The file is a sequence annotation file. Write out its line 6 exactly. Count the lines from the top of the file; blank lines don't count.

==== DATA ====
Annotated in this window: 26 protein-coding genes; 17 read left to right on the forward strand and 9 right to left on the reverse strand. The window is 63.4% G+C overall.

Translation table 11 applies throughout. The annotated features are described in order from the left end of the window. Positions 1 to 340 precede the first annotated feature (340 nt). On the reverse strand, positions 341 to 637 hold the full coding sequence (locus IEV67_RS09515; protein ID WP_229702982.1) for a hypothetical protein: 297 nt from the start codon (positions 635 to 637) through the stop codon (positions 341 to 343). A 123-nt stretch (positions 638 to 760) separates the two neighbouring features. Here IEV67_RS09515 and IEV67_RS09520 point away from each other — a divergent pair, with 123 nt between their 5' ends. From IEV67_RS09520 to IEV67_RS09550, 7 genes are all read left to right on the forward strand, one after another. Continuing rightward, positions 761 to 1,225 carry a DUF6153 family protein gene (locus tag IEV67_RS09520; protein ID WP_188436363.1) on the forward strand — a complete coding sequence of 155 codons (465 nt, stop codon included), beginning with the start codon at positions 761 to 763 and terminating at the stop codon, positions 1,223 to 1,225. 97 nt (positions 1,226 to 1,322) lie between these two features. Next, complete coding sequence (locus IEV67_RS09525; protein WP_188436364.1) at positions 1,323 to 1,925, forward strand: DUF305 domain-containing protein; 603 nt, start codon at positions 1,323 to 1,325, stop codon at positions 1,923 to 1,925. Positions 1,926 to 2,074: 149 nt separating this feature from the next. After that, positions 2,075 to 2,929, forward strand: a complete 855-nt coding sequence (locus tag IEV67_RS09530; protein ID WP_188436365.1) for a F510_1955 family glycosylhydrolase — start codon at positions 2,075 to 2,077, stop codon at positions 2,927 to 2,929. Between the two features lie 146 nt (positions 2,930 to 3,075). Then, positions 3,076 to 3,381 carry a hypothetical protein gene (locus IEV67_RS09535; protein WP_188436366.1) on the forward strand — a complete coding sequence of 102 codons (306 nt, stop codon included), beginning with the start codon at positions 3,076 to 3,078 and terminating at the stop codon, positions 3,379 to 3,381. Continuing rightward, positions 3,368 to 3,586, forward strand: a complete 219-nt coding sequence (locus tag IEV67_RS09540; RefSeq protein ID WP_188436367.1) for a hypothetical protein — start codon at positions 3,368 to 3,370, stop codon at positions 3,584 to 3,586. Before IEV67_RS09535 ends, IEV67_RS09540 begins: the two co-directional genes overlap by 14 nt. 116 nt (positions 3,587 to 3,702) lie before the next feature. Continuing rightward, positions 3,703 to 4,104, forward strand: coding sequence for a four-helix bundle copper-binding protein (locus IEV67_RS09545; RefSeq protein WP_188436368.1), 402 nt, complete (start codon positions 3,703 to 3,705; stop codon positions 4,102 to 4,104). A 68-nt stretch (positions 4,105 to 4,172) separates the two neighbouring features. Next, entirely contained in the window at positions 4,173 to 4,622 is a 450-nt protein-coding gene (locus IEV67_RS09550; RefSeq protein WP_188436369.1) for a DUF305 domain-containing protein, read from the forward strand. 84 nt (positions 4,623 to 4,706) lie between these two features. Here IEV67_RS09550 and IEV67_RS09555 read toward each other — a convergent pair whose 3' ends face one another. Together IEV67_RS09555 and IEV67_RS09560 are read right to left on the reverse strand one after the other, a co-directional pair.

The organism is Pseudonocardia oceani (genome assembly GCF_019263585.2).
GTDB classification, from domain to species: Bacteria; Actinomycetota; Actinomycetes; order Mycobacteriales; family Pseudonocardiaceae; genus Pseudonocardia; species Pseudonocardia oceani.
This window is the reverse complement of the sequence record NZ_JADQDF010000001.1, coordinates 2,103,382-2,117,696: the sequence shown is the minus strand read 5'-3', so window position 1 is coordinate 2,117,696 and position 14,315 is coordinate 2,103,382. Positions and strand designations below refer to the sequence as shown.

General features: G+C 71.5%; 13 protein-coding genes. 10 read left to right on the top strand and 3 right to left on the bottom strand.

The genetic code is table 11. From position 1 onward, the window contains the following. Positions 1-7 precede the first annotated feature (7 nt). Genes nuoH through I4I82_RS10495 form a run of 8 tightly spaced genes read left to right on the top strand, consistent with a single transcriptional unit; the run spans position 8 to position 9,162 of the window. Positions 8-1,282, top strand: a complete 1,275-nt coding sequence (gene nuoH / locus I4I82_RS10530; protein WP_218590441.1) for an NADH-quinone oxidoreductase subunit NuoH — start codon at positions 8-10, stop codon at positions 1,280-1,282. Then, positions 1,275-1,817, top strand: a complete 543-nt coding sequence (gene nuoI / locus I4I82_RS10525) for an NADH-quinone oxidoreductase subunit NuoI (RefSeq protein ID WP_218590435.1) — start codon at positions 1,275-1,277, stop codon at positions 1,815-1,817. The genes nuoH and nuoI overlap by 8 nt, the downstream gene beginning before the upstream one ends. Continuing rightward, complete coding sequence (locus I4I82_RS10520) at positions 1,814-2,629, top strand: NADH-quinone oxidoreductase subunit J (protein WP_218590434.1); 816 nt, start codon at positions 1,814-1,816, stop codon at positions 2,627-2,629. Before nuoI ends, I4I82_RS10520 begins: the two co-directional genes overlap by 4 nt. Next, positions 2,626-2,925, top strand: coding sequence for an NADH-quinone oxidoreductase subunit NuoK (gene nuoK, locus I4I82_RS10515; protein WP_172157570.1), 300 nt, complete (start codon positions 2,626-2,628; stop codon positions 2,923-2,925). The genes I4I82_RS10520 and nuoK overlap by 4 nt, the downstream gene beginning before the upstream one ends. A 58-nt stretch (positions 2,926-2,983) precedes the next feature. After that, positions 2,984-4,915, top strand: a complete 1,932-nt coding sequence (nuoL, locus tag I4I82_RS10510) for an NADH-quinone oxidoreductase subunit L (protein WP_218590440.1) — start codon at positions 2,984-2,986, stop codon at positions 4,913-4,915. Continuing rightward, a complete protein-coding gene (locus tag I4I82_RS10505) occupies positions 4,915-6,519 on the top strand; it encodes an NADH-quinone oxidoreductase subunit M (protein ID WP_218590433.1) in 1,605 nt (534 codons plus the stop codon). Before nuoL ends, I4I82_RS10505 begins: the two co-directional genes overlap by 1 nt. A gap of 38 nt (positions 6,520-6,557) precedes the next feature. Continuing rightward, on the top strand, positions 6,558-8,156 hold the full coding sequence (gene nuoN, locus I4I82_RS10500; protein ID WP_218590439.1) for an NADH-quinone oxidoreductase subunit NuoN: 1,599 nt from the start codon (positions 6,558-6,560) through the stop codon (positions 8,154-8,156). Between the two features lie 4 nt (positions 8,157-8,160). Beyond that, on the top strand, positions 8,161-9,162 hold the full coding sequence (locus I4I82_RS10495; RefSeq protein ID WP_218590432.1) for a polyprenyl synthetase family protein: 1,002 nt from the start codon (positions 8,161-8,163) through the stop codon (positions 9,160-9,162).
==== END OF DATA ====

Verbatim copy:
General features: G+C 71.5%; 13 protein-coding genes. 10 read left to right on the top strand and 3 right to left on the bottom strand.